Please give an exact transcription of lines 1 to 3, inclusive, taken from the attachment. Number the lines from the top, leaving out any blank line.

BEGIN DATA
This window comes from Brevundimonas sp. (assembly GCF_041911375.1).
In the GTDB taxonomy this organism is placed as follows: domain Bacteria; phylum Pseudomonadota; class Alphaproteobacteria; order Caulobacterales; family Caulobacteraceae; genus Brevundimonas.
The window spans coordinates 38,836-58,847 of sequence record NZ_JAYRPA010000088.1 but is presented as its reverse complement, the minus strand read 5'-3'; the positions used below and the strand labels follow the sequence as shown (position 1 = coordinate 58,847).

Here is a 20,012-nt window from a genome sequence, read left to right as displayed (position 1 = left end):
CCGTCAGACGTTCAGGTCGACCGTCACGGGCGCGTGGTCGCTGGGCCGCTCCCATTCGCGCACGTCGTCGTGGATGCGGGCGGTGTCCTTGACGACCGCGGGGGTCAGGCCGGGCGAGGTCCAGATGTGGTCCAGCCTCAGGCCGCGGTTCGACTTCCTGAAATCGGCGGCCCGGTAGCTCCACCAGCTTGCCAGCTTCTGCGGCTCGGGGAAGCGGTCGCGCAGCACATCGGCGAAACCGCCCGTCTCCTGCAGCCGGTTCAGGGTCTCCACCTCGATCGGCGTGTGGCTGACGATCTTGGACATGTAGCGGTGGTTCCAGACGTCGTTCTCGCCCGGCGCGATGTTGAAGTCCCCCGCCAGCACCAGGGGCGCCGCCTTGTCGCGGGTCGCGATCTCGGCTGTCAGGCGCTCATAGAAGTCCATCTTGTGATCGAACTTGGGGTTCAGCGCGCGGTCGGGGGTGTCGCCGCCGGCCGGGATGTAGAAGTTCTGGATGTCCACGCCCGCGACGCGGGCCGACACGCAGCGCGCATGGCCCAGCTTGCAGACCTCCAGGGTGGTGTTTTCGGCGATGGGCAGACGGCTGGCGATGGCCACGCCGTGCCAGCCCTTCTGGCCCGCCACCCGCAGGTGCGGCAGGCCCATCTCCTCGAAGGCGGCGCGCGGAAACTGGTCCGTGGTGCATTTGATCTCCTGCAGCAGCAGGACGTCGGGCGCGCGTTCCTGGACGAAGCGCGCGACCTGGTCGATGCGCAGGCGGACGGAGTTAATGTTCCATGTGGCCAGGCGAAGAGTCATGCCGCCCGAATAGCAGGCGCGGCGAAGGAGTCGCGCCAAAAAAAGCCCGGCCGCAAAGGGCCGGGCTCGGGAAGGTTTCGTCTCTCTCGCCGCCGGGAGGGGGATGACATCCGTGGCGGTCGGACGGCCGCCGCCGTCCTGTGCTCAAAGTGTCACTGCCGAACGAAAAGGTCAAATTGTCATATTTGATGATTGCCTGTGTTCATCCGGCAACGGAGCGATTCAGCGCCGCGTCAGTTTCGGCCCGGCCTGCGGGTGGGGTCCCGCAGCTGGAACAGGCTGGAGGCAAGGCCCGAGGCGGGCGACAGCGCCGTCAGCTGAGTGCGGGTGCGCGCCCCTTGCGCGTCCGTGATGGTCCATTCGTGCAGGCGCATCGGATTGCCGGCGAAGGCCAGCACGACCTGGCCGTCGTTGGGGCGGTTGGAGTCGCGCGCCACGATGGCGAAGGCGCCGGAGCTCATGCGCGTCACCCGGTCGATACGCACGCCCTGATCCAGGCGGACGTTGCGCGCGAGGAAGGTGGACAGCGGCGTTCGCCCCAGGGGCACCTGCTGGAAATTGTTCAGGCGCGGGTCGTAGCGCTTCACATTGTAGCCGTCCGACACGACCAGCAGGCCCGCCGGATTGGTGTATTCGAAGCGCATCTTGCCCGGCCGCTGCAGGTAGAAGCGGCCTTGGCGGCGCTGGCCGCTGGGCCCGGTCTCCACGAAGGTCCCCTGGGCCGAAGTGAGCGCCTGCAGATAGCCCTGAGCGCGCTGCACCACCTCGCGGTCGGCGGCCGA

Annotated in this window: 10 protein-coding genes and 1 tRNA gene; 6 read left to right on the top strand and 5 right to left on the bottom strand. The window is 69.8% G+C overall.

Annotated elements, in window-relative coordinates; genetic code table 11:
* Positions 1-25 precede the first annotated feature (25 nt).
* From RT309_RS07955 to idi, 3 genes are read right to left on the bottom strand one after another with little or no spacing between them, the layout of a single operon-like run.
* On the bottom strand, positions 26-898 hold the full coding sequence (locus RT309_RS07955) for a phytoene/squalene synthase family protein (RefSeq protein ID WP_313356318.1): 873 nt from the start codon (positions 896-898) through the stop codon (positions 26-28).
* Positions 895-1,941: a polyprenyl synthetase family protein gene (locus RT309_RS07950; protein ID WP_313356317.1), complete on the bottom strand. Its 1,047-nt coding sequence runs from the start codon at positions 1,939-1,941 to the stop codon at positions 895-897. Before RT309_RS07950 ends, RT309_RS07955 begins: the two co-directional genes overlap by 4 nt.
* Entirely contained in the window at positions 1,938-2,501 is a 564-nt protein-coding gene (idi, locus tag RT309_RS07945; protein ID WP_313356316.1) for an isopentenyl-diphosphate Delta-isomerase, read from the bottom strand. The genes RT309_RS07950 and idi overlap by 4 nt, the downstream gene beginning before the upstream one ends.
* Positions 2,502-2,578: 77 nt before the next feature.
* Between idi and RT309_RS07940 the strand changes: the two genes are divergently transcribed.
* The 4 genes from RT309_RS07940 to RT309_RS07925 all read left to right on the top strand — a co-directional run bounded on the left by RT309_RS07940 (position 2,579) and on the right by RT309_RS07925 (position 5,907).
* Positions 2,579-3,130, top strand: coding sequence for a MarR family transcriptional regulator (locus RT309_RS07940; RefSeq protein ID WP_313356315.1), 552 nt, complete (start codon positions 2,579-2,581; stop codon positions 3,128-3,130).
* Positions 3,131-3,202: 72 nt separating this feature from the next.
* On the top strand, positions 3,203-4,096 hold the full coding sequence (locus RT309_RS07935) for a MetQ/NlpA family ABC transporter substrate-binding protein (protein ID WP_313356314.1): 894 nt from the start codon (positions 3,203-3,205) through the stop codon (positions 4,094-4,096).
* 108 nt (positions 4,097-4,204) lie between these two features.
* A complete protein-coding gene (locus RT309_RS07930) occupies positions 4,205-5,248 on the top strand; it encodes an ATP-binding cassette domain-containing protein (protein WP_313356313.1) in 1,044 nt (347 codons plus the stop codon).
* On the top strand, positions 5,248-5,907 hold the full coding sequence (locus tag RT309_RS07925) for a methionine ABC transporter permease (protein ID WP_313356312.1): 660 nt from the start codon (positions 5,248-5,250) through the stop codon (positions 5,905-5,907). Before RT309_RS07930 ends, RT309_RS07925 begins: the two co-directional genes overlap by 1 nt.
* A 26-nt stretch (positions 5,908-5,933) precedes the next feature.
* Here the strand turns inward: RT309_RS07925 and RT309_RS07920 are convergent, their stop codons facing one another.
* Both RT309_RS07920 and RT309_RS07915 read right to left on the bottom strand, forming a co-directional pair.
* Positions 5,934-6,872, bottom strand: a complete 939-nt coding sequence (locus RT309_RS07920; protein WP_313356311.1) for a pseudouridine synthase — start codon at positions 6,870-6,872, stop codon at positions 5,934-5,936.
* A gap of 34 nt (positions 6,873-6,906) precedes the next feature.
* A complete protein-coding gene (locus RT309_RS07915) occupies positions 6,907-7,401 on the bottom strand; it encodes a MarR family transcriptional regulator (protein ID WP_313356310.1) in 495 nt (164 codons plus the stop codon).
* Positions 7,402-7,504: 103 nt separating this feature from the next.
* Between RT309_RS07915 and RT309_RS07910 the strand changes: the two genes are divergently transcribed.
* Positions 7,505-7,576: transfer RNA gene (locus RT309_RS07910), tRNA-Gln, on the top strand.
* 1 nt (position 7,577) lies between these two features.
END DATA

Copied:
This window comes from Brevundimonas sp. (assembly GCF_041911375.1).
In the GTDB taxonomy this organism is placed as follows: domain Bacteria; phylum Pseudomonadota; class Alphaproteobacteria; order Caulobacterales; family Caulobacteraceae; genus Brevundimonas.
The window spans coordinates 38,836-58,847 of sequence record NZ_JAYRPA010000088.1 but is presented as its reverse complement, the minus strand read 5'-3'; the positions used below and the strand labels follow the sequence as shown (position 1 = coordinate 58,847).